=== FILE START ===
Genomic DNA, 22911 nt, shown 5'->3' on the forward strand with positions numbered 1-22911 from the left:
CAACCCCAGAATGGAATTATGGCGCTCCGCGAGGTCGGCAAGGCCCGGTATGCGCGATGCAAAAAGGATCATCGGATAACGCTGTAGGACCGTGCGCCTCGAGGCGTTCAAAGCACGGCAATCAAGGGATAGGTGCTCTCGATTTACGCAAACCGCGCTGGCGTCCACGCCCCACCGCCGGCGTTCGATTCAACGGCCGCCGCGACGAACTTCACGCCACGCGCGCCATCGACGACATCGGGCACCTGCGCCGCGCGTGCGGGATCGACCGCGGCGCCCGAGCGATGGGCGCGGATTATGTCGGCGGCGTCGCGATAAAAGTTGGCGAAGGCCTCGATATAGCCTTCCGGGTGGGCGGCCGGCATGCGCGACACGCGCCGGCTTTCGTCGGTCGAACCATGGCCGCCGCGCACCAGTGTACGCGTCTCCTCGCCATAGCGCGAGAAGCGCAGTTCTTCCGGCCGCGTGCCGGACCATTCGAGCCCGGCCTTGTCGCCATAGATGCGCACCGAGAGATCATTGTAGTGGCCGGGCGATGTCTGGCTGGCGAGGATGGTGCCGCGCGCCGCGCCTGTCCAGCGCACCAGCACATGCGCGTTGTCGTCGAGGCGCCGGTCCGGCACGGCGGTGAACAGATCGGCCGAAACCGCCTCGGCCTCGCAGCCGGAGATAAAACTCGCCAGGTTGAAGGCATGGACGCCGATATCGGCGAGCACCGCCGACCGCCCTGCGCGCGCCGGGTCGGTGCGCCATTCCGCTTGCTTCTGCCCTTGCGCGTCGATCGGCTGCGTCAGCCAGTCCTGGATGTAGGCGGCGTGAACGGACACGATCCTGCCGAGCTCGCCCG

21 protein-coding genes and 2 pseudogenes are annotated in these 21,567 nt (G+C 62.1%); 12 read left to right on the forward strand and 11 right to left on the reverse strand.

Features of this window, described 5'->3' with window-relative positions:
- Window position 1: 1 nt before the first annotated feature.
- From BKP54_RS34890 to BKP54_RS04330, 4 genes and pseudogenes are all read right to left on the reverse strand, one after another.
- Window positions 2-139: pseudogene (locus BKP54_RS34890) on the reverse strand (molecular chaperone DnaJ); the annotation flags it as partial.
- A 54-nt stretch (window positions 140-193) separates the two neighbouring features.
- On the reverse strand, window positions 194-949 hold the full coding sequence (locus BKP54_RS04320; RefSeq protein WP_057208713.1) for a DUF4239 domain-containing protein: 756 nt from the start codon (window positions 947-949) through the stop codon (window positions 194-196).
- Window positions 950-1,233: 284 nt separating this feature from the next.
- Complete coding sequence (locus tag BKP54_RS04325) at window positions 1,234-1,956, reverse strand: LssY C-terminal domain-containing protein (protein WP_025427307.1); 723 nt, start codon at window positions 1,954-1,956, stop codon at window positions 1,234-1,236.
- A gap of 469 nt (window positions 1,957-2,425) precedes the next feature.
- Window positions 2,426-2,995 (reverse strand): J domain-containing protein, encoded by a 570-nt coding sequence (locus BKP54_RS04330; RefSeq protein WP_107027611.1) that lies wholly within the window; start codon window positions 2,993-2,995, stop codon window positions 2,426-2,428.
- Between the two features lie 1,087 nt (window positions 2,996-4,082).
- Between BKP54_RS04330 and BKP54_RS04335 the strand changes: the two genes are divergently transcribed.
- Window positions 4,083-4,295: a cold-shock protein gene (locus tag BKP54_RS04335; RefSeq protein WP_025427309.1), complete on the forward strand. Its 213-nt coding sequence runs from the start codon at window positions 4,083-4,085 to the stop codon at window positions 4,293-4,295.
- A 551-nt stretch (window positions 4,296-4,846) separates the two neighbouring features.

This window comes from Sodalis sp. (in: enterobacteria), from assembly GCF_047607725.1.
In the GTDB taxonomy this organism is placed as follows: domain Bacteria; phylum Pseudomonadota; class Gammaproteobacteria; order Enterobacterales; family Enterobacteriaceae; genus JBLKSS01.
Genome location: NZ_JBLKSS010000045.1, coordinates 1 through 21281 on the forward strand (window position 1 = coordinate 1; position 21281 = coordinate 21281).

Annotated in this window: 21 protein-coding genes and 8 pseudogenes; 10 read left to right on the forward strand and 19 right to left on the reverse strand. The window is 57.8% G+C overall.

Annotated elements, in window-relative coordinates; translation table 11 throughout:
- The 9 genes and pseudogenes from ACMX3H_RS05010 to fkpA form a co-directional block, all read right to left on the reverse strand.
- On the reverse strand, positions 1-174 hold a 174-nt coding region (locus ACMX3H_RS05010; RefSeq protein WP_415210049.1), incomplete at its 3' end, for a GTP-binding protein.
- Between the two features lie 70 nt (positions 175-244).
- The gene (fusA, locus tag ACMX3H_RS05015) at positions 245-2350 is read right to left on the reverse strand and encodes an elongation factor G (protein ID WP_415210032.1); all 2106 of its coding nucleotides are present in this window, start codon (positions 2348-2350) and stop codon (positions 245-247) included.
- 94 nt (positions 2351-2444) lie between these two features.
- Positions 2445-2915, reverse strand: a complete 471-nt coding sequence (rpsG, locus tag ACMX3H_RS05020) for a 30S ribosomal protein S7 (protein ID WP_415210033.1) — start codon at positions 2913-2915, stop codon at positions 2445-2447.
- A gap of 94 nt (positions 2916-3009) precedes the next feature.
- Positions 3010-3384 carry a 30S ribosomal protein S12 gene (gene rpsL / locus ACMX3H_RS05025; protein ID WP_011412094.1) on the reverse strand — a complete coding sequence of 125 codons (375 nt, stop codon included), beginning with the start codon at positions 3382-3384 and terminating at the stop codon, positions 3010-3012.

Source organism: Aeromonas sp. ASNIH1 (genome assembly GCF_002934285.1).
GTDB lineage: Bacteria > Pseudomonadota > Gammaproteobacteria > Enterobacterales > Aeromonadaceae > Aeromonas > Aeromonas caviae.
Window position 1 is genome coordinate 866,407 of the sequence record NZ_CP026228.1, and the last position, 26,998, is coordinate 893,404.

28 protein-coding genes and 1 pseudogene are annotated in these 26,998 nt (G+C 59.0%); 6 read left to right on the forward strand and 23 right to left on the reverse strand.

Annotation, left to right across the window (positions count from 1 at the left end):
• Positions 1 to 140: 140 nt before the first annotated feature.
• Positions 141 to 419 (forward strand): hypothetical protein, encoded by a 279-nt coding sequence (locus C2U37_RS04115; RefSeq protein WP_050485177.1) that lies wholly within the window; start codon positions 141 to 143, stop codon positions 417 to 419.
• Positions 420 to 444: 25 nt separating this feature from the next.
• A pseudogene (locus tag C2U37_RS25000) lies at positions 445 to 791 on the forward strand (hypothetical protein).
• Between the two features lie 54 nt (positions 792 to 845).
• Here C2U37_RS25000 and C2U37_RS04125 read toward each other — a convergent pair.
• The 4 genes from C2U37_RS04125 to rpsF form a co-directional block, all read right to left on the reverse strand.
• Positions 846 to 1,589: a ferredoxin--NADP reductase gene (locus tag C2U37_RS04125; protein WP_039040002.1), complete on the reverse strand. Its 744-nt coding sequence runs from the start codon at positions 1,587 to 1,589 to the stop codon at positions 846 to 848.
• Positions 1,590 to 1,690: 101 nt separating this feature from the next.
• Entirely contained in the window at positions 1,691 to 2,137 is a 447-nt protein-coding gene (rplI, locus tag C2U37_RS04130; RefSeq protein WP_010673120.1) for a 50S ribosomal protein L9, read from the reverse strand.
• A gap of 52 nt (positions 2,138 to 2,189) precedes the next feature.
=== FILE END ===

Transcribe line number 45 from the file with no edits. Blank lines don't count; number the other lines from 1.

• Entirely contained in the window at positions 1,691 to 2,137 is a 447-nt protein-coding gene (rplI, locus tag C2U37_RS04130; RefSeq protein WP_010673120.1) for a 50S ribosomal protein L9, read from the reverse strand.